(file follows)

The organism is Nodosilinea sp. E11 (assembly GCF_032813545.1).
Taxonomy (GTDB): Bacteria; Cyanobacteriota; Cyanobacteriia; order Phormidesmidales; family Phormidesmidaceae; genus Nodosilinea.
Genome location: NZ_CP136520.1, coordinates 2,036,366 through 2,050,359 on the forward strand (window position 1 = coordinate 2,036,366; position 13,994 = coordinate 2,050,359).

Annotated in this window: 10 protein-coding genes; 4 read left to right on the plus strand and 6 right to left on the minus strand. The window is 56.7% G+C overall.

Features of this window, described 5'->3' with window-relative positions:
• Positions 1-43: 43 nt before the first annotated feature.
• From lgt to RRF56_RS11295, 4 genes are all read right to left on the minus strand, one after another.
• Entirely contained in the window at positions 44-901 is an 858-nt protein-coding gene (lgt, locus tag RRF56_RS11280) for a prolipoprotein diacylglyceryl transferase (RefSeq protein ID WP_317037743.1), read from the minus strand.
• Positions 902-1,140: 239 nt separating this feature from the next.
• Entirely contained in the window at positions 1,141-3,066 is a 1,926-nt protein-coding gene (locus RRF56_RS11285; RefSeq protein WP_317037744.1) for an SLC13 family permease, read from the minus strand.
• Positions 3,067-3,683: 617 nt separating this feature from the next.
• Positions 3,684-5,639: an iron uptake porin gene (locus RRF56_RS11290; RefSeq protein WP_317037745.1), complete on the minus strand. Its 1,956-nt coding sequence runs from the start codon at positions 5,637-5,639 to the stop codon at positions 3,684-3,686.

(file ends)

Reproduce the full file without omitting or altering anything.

The organism is Nodosilinea sp. E11 (assembly GCF_032813545.1).
Taxonomy (GTDB): Bacteria; Cyanobacteriota; Cyanobacteriia; order Phormidesmidales; family Phormidesmidaceae; genus Nodosilinea.
Genome location: NZ_CP136520.1, coordinates 2,036,366 through 2,050,359 on the forward strand (window position 1 = coordinate 2,036,366; position 13,994 = coordinate 2,050,359).

Annotated in this window: 10 protein-coding genes; 4 read left to right on the plus strand and 6 right to left on the minus strand. The window is 56.7% G+C overall.

Features of this window, described 5'->3' with window-relative positions:
• Positions 1-43: 43 nt before the first annotated feature.
• From lgt to RRF56_RS11295, 4 genes are all read right to left on the minus strand, one after another.
• Entirely contained in the window at positions 44-901 is an 858-nt protein-coding gene (lgt, locus tag RRF56_RS11280) for a prolipoprotein diacylglyceryl transferase (RefSeq protein ID WP_317037743.1), read from the minus strand.
• Positions 902-1,140: 239 nt separating this feature from the next.
• Entirely contained in the window at positions 1,141-3,066 is a 1,926-nt protein-coding gene (locus RRF56_RS11285; RefSeq protein WP_317037744.1) for an SLC13 family permease, read from the minus strand.
• Positions 3,067-3,683: 617 nt separating this feature from the next.
• Positions 3,684-5,639: an iron uptake porin gene (locus RRF56_RS11290; RefSeq protein WP_317037745.1), complete on the minus strand. Its 1,956-nt coding sequence runs from the start codon at positions 5,637-5,639 to the stop codon at positions 3,684-3,686.